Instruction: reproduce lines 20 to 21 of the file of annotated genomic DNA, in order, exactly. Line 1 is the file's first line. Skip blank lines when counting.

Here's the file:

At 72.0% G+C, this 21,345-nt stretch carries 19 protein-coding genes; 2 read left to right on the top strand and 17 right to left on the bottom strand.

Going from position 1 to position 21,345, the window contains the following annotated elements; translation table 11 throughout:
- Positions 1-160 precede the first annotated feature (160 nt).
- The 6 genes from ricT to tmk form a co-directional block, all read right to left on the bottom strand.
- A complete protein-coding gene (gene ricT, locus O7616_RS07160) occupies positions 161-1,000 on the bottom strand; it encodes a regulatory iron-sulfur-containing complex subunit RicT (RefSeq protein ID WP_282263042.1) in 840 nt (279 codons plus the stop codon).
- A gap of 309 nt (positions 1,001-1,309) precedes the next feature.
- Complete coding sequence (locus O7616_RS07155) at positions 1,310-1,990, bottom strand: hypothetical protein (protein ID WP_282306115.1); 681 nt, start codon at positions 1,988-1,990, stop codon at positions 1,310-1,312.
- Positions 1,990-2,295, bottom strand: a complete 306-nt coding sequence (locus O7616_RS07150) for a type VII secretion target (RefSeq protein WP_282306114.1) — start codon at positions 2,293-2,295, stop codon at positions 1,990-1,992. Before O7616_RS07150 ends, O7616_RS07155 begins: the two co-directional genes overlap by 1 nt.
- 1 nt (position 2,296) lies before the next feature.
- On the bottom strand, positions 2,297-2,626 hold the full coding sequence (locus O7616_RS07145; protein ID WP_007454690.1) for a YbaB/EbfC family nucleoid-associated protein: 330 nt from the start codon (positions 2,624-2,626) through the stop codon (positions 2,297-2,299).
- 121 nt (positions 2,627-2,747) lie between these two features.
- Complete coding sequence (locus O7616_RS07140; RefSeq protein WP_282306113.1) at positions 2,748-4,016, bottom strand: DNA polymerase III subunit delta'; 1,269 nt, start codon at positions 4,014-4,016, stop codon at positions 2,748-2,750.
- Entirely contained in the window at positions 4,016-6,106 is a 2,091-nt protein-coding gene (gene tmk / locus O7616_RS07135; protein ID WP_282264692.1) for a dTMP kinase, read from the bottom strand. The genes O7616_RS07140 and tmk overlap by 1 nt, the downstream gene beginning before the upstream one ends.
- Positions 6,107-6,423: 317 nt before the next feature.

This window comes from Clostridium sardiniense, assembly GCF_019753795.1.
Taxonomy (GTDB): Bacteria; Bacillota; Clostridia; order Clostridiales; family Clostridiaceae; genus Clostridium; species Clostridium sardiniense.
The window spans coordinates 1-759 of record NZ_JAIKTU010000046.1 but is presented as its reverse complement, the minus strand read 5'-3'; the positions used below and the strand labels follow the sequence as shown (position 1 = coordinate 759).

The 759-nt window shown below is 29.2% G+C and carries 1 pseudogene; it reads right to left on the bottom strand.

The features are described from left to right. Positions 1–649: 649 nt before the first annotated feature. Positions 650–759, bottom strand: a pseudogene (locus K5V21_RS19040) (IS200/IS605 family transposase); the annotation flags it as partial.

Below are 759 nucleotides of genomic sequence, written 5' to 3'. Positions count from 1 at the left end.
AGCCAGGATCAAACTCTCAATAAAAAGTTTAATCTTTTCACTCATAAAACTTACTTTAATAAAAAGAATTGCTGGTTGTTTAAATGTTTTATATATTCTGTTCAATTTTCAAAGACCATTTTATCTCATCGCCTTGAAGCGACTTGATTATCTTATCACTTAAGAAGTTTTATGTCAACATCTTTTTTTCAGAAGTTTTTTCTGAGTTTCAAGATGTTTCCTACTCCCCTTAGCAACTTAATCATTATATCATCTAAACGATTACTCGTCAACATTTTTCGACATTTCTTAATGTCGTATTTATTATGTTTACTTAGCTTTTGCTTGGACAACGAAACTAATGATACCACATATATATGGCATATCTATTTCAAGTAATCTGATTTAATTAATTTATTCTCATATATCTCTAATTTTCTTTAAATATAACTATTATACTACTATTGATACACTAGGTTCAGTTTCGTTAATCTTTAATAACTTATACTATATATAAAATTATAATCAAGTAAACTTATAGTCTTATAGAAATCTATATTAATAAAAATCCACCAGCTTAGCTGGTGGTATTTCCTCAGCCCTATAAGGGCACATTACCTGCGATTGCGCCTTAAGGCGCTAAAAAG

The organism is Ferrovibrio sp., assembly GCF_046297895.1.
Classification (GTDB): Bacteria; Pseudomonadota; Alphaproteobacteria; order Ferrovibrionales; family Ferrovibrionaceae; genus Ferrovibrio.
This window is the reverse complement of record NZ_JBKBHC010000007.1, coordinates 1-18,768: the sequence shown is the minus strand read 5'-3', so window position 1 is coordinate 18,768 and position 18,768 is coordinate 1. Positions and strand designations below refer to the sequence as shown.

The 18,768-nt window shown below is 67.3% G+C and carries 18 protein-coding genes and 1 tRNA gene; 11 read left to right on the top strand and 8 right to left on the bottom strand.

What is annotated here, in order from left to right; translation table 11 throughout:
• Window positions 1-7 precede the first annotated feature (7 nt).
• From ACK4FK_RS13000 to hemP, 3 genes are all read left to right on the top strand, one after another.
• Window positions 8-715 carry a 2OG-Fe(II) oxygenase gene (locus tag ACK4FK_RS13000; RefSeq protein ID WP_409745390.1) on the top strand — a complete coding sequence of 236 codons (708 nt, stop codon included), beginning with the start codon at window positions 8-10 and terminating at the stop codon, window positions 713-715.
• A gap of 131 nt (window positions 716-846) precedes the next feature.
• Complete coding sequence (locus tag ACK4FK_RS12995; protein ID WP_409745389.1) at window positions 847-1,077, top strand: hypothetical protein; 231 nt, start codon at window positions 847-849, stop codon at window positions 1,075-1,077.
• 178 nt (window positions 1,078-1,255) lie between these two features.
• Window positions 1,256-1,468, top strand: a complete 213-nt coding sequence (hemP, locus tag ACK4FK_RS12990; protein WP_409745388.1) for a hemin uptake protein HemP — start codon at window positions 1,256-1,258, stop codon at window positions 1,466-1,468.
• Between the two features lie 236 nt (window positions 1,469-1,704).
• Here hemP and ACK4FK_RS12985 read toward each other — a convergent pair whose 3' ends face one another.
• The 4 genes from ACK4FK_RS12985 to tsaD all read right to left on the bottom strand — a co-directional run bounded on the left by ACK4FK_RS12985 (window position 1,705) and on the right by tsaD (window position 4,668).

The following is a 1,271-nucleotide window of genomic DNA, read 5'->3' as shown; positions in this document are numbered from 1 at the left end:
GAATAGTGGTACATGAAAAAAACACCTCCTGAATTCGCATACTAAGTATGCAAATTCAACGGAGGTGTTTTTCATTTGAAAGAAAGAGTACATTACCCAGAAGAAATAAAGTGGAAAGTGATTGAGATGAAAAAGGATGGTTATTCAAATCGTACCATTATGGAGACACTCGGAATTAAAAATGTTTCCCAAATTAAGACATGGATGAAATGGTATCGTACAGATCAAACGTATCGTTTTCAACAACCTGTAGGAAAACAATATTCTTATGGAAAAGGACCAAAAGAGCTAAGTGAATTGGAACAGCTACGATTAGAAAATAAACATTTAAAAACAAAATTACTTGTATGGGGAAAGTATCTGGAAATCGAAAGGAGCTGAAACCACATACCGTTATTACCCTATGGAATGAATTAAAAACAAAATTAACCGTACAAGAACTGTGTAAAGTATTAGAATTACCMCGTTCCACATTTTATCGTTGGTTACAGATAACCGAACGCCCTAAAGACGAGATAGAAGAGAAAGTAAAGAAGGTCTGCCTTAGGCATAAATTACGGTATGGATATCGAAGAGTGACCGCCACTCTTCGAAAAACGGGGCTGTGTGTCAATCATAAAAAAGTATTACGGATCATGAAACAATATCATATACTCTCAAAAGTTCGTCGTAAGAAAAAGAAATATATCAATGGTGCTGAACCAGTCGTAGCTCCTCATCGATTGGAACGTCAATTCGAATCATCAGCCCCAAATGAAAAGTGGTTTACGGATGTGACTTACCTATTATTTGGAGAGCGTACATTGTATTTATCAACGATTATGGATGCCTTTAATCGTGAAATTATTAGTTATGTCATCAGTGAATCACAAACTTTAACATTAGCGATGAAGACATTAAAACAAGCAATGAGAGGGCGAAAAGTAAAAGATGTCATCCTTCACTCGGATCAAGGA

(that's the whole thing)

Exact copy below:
Below are 759 nucleotides of genomic sequence, written 5' to 3'. Positions count from 1 at the left end.
AGCCAGGATCAAACTCTCAATAAAAAGTTTAATCTTTTCACTCATAAAACTTACTTTAATAAAAAGAATTGCTGGTTGTTTAAATGTTTTATATATTCTGTTCAATTTTCAAAGACCATTTTATCTCATCGCCTTGAAGCGACTTGATTATCTTATCACTTAAGAAGTTTTATGTCAACATCTTTTTTTCAGAAGTTTTTTCTGAGTTTCAAGATGTTTCCTACTCCCCTTAGCAACTTAATCATTATATCATCTAAACGATTACTCGTCAACATTTTTCGACATTTCTTAATGTCGTATTTATTATGTTTACTTAGCTTTTGCTTGGACAACGAAACTAATGATACCACATATATATGGCATATCTATTTCAAGTAATCTGATTTAATTAATTTATTCTCATATATCTCTAATTTTCTTTAAATATAACTATTATACTACTATTGATACACTAGGTTCAGTTTCGTTAATCTTTAATAACTTATACTATATATAAAATTATAATCAAGTAAACTTATAGTCTTATAGAAATCTATATTAATAAAAATCCACCAGCTTAGCTGGTGGTATTTCCTCAGCCCTATAAGGGCACATTACCTGCGATTGCGCCTTAAGGCGCTAAAAAG